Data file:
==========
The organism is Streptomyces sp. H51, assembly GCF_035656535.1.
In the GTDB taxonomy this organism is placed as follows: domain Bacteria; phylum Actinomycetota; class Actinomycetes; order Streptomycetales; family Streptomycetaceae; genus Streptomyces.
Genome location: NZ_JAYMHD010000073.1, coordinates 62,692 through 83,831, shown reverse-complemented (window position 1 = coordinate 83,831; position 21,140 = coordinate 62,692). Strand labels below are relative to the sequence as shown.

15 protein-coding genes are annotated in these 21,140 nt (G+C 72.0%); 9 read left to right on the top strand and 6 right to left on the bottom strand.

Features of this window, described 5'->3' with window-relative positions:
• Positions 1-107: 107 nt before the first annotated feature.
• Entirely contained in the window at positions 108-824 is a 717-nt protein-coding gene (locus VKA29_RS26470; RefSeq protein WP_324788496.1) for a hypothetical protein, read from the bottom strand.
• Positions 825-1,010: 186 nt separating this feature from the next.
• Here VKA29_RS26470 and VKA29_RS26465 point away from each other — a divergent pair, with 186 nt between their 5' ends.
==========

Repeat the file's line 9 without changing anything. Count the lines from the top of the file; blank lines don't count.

• Here VKA29_RS26470 and VKA29_RS26465 point away from each other — a divergent pair, with 186 nt between their 5' ends.